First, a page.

|USS Susquehanna (left) alongside USS Congress (1841).|
Susquehanna (left) alongside USS Congress
|Builder:||New York Navy Yard|
|Launched:||5 April 1850|
|Commissioned:||24 December 1850|
|Decommissioned:||14 January 1868|
|Fate:||Sold for scrap|
|Tonnage:||2,450 long tons (2,489 t)|
|Length:||257 ft (78 m)|
|Beam:||45 ft (14 m)|
|Draft:||20 ft 6 in (6.25 m)|
|Depth of hold:||26 ft (7.9 m)|
|Speed:||10 knots (19 km/h; 12 mph)|
• 2 × 150-pounder Parrott rifles|
• 12 × 9 in (230 mm) Dahlgren smoothbore guns
• 1 × one 12-pounder rifle
USS Susquehanna, a sidewheel steamer, was the first ship of the United States Navy to be named for a river which rises in Lake Otsego in central New York and flows across Pennsylvania and the northeast corner of Maryland to empty into the Chesapeake Bay.
Her keel was laid down by the New York Navy Yard in 1847. She was launched on 5 April 1850; and was commissioned on 24 December 1850, Captain John H. Aulick in command.
East India Squadron, 1850–1855
After completing her trials, which she began in January 1851, the side-wheel steamer sailed on 8 June for the Far East to become flagship of the East India Squadron. Aulick's orders included instructions to visit Japan and negotiate a treaty opening diplomatic relations with that country. The following year, after Commodore Aulick had become ill at Canton, Susquehanna became Commodore Matthew Perry's flagship and entered Tokyo Bay with his squadron on 8 July 1853. After Perry had presented his requests to the Japanese Government, the American warships departed on 17 July. On 12 February 1854, Susquehanna returned with the squadron to Japan to receive the signed treaty. The war steamer departed Japanese waters on 24 March; and, after operating on the China coast, headed home via the Indian Ocean and the Cape of Good Hope. She arrived at Philadelphia, Pennsylvania, on 10 March 1855 and was decommissioned on 15 March.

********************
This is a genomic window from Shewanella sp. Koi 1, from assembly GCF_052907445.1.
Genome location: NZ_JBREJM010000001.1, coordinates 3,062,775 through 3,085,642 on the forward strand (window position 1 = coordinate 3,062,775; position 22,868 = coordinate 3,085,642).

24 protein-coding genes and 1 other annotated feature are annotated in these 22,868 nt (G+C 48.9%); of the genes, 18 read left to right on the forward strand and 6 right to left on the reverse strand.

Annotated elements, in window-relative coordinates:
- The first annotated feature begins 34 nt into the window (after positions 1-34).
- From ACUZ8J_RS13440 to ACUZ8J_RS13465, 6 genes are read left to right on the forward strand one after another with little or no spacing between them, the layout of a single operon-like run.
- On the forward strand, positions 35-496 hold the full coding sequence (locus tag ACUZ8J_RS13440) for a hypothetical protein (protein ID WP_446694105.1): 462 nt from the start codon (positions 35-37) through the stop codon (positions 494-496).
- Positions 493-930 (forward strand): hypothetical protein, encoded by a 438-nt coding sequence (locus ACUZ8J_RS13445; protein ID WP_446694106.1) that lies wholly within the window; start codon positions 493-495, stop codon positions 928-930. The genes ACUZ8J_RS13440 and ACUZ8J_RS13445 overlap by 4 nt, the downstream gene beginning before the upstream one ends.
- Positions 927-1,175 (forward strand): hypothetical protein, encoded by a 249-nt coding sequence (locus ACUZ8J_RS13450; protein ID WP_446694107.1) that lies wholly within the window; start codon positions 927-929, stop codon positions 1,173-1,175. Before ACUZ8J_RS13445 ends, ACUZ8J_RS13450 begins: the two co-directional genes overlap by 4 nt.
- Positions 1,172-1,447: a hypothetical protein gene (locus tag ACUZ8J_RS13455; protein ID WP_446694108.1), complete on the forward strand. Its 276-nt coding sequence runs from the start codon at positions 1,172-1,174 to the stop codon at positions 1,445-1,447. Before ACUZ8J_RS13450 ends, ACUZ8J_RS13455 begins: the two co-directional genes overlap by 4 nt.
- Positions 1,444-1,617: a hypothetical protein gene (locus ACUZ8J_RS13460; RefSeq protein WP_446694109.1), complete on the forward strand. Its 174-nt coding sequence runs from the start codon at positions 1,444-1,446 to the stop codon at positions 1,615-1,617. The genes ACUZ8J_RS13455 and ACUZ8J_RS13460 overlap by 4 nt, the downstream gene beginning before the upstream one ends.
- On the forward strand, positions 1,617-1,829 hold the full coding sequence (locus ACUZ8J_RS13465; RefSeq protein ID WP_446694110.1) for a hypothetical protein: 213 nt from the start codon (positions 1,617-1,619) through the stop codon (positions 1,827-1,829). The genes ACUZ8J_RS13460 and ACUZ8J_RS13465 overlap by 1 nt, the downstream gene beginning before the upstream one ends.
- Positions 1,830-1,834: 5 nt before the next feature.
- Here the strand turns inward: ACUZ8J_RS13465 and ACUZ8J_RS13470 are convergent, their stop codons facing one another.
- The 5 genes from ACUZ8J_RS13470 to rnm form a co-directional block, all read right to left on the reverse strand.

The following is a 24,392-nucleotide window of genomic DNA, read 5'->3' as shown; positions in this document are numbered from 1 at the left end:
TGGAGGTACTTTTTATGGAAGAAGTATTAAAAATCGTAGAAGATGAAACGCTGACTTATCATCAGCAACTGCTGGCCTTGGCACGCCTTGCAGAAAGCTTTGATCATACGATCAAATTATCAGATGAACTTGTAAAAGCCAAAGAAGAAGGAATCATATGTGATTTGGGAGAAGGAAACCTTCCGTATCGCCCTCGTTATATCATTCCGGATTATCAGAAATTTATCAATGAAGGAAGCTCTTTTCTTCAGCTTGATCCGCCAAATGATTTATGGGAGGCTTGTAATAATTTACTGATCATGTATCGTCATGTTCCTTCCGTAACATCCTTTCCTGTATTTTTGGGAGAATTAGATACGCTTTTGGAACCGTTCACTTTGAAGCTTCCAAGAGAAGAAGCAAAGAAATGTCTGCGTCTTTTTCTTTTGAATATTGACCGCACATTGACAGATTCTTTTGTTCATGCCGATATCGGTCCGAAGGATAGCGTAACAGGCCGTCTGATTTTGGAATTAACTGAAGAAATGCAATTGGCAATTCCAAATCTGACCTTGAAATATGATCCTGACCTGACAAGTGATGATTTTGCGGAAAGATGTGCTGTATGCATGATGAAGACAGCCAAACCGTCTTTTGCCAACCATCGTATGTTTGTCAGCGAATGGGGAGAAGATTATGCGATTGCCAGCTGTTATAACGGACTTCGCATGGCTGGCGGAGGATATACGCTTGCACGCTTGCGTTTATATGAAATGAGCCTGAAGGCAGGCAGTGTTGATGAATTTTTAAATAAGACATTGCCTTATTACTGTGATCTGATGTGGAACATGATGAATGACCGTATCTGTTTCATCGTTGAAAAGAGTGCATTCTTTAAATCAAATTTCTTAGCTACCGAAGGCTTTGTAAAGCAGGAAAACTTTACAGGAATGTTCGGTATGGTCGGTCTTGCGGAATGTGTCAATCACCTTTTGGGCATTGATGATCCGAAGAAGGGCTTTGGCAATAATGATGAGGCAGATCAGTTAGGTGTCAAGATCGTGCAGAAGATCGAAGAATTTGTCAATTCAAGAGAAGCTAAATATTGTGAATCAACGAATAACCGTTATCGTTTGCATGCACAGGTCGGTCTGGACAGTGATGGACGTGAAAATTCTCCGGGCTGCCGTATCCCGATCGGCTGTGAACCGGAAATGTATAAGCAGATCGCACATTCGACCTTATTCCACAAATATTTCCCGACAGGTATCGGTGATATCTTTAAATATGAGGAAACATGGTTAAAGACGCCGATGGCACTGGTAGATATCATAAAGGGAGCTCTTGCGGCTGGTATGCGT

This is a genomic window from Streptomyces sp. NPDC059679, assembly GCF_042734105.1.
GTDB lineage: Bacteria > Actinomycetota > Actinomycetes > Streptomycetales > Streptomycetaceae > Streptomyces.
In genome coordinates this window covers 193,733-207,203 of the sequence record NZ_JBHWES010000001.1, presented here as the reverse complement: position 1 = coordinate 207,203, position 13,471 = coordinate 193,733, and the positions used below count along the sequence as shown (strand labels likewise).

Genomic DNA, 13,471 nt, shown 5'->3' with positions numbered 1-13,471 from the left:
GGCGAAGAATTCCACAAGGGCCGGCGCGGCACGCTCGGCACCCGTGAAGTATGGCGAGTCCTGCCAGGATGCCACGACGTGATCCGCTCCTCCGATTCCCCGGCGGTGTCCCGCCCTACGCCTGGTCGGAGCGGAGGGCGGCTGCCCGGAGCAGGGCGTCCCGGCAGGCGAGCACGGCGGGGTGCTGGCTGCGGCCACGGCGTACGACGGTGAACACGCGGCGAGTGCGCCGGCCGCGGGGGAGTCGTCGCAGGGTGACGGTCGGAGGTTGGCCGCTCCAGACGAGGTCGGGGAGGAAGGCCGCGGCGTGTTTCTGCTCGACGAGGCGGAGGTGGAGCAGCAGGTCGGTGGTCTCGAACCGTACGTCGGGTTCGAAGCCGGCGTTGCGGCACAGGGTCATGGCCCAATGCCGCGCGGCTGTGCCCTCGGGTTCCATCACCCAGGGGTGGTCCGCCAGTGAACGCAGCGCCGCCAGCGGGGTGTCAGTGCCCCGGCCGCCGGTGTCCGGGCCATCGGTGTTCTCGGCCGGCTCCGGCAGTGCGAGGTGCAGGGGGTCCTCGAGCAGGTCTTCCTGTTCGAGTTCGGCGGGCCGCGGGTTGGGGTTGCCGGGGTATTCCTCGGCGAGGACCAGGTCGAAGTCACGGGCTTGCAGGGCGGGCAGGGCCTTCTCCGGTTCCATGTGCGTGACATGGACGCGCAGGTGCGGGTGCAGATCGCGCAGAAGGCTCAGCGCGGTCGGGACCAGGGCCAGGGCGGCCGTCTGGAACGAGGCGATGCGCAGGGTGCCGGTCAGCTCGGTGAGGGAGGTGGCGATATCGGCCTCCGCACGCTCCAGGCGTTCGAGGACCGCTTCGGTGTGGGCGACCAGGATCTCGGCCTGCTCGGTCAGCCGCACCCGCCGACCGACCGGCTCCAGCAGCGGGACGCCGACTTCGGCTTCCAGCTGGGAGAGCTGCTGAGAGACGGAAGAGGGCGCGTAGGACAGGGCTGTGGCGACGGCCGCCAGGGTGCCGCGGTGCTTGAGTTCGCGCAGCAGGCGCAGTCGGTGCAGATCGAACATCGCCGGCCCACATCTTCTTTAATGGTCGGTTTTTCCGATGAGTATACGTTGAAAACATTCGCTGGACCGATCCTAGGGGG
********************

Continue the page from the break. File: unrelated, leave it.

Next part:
Mediterranean Squadron, 1856–1861
Recommissioned on 5 May 1856, the ship joined the Mediterranean Squadron in July under the command of Joshua R. Sands. After serving as flagship, she returned and was laid up on 18 April 1858. Reactivated at the New York Navy Yard on 17 August 1860, the steamer sailed for Veracruz, a week later and thence preceded to the Mediterranean Sea. On the outbreak of the American Civil War, she departed La Spezia, Italy, on 5 May 1861 and reached Boston, Massachusetts, on 6 June.
American Civil War, 1861–1865
The ship was assigned to the Atlantic Blockading Squadron and sailed for Hampton Roads. Late in August, Susquehanna participated in the joint Army-Navy expedition to Hatteras Inlet, North Carolina, which captured Port Clark and Port Hatteras on 29 August. During September, she captured two British schooners: Argonaut on 13 September and Prince Alfred on 28 September. In the same month, she also took two Confederate schooners as well: San Juan on 28 September and Baltimore the following day. All four ships were laden with contraband.